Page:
Following the launch of their book, we caught up with John and Cate Gunn, the brother and sister team behind Beyond A Thousand Hills. In 2017, John ran the length of Rwanda, closely followed, supported and photographed by Cate. Their deliberately slow journey through the country was a chance to meet the individuals and communities at the root of change in Rwanda.

Through photographs and editorial contributions from the people they met along the way, Beyond A Thousand Hills illustrates John and Cate’s journey through a dynamic and determined contemporary Rwanda, where the fundamental message is unity.

 

 

John, why did you decide that you wanted to run across Rwanda? And Cate, what persuaded you to join him?

John: Great first question! I’d always been fascinated by Rwanda, a country with such a tragic past that’s not only recovered but developed beyond recognition over the last 20 years.  From afar, Rwanda always filled me with wonder. From impenetrable forests, to active volcanoes and the famous Gorillas in the mist. It was a country that I’d always dreamed of one day exploring, I just needed an excuse. That excuse appeared when I started to read about a very unique culture of entrepreneurship forming in Rwanda. I work with social entrepreneurs here in London and I kept hearing Rwanda being labelled as ‘Africa’s First Entrepreneurial State’. I stumbled across an American owned and Kigali based business accelerator and social enterprise called African Entrepreneur Collective (AEC) and I decided to get in touch with the founders. AEC are a truly inspiring organisation, working with hundreds of Rwandan entrepreneurs, stretched across the entire country. After a couple of Skype chats with the CEO, we hatched a plan for me to run across Rwanda with a photographer in tow. Our objective would be to meet local entrepreneurs along the way and use photography as a means to tell their stories, while simultaneously shining a light on entrepreneurship in Rwanda. I just needed a photographer!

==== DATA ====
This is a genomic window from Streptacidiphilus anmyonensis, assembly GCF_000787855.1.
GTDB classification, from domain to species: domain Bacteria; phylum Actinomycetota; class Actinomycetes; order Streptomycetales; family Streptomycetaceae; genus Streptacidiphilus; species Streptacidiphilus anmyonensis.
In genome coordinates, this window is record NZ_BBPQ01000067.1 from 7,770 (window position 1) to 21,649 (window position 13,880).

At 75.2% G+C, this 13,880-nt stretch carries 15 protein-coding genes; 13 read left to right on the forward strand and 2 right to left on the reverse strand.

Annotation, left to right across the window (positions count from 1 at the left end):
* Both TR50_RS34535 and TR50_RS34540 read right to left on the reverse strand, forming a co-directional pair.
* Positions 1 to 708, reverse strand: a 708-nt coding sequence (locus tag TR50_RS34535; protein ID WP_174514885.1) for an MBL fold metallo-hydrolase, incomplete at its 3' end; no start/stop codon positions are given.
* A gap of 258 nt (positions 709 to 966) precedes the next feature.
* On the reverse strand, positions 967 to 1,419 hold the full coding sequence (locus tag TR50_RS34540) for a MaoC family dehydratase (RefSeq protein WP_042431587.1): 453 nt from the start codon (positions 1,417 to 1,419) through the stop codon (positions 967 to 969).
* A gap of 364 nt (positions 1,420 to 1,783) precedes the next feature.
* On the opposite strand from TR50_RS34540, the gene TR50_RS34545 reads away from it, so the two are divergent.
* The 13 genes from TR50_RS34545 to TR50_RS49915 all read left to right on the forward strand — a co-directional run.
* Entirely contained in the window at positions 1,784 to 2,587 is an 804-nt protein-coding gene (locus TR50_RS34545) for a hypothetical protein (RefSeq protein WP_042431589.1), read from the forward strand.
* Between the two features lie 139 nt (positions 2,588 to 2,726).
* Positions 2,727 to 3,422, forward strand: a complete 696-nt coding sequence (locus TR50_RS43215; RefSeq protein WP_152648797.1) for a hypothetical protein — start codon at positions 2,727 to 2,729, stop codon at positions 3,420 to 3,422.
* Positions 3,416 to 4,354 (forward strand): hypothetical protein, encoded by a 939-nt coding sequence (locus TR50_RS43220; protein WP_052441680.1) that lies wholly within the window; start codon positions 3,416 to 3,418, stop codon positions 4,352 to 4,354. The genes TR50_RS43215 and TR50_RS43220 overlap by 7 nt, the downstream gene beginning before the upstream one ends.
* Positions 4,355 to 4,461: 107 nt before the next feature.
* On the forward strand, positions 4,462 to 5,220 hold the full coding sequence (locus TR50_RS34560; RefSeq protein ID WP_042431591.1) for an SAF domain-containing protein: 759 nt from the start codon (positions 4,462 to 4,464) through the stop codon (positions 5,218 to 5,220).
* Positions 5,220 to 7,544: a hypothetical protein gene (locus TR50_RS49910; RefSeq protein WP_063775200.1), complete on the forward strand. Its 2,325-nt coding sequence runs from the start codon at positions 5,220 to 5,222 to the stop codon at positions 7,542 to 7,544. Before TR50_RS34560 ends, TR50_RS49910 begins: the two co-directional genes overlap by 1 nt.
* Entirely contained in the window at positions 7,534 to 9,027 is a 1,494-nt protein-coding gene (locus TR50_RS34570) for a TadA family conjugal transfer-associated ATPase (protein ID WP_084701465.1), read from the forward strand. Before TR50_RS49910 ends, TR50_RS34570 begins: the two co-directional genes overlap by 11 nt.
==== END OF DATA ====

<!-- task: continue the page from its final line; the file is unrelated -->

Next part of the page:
Cate: It didn’t take much persuasion. I’d studied Rwanda’s history at university but knew nothing about the county today. I’d spoken to other people and it seemed no one knew much about the modern face of Rwanda. I couldn’t wait to get out there with my camera as I knew we’d be exploring off the beaten track. I work best when I’m truly immersed in local culture and the run felt like a really intimate opportunity to capture a fascinating country.

 

Did you always go with the intention of creating ‘Beyond A Thousand Hills’? How the project was born?

John: Our original plan was to create a photography book focused on Rwandan entrepreneurship but we were completely taken aback by the diverse beauty of the country. While we were passionate about using there book to raise money to support AEC (all profits from book sales are being donated to support Rwandan entrepreneurs), we decided to produce a book that celebrates a more ‘holistic’ view of Rwanda. We wanted to challenge people’s perceptions of the country by taking readers on an intimate visual journey through contemporary Rwanda. Beyond A Thousand Hills covers every angle of the country, from Rwanda’s stunning landscapes and the wonderful people and culture to awe-inspiring wildlife and deep wilderness. Our hope was to inspire a new wave of discerning travellers to visit Rwanda.

Cate: It was a big decision to suddenly scale the project! To gain the access we needed, we partnered with other social enterprises, innovative organisations and even National Parks and soon found ourselves returning again and again over the space of 2 years, photographing and documenting the county from water, land and air. I’ve spent time living across Africa and Asia and Rwanda has to be one of the most beautiful countries I’ve ever visited. We were desperate to show it off to the world!

 

Do you have a favourite photograph from the book?

John: I love the photograph of the Gorilla, captured with a couple of National Park guards in the background. I was with Cate when this photo was taken and the huge Silverback was  towering over us, only a few feet away. It was an incredible experience. As well as the memory, I love the symbolism in the photo. There are only about 1200 Mountain Gorillas left in the wild and they’re fiercely protected in Volcanoes National Park. For me, this photo sums up the power and charisma of these great primates, while simultaneously highlighting their tragic vulnerability.

Cate: I love the old man with the sewing machine. This photo was taken on the Congo Nile Trail, a stunning lakeside path that stretches down Rwanda’s western border with Democratic Republic of the Congo. For me it captures a personal connection as he stitched my bag on the roadside. The pastel colours and natural portrait also reveal the gentle nature of the local people. It was a magical moment.